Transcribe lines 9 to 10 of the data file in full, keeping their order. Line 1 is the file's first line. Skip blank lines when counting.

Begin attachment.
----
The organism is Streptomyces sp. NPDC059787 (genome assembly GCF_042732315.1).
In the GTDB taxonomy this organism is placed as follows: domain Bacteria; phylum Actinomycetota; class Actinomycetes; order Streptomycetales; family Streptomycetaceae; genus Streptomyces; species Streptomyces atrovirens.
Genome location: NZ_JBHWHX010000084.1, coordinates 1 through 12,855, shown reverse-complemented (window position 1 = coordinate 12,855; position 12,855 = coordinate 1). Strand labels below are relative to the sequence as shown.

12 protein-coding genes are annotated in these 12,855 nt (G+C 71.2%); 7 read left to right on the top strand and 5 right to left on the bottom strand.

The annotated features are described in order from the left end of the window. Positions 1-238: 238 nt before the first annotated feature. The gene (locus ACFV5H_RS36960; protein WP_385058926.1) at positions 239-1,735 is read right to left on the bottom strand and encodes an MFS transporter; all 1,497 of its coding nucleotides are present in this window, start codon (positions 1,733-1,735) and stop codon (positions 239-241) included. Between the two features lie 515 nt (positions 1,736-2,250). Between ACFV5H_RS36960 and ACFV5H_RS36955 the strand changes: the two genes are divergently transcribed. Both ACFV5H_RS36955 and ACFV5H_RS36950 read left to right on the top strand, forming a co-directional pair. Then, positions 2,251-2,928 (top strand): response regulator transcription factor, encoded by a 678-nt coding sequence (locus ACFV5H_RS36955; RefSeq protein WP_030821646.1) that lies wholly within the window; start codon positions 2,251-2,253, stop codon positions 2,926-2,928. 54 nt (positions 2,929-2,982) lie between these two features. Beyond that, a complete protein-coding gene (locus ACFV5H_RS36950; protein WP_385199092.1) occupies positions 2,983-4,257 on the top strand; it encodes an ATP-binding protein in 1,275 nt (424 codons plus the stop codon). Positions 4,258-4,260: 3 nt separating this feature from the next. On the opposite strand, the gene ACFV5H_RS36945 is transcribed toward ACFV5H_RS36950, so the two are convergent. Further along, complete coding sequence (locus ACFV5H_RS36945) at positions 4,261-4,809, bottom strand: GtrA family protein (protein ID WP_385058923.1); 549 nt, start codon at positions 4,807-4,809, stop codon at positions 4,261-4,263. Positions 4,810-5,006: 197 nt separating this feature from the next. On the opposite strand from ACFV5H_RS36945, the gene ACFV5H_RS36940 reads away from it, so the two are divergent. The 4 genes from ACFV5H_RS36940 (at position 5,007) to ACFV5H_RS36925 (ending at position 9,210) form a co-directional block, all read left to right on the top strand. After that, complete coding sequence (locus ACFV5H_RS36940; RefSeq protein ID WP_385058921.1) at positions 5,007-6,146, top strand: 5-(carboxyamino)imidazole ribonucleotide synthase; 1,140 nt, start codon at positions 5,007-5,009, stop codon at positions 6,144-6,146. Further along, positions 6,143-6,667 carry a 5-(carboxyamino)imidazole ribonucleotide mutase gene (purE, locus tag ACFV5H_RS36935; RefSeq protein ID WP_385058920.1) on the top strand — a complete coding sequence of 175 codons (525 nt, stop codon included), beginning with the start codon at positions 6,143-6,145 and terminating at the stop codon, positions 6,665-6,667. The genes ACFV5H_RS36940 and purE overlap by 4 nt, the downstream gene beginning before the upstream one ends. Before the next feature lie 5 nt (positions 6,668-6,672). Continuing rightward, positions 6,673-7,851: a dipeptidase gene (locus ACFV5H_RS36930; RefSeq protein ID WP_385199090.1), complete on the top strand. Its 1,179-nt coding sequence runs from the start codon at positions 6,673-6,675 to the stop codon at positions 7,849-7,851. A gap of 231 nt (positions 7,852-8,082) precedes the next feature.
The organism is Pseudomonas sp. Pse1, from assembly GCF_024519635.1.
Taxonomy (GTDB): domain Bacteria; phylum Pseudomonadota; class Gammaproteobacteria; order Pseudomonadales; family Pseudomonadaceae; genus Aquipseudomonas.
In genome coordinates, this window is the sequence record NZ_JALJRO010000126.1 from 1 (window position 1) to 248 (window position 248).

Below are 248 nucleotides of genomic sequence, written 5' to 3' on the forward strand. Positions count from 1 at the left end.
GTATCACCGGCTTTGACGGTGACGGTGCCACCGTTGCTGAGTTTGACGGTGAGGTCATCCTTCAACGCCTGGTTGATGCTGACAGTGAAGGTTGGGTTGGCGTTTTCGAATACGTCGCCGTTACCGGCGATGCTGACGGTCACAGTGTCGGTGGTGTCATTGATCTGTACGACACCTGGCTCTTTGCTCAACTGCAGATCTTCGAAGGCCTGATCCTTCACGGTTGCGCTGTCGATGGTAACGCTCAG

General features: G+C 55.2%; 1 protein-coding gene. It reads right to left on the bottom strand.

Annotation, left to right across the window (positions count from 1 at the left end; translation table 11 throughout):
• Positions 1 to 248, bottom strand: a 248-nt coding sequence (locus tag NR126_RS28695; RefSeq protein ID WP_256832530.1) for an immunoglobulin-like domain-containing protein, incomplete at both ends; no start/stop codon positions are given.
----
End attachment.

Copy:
Below are 248 nucleotides of genomic sequence, written 5' to 3' on the forward strand. Positions count from 1 at the left end.
GTATCACCGGCTTTGACGGTGACGGTGCCACCGTTGCTGAGTTTGACGGTGAGGTCATCCTTCAACGCCTGGTTGATGCTGACAGTGAAGGTTGGGTTGGCGTTTTCGAATACGTCGCCGTTACCGGCGATGCTGACGGTCACAGTGTCGGTGGTGTCATTGATCTGTACGACACCTGGCTCTTTGCTCAACTGCAGATCTTCGAAGGCCTGATCCTTCACGGTTGCGCTGTCGATGGTAACGCTCAG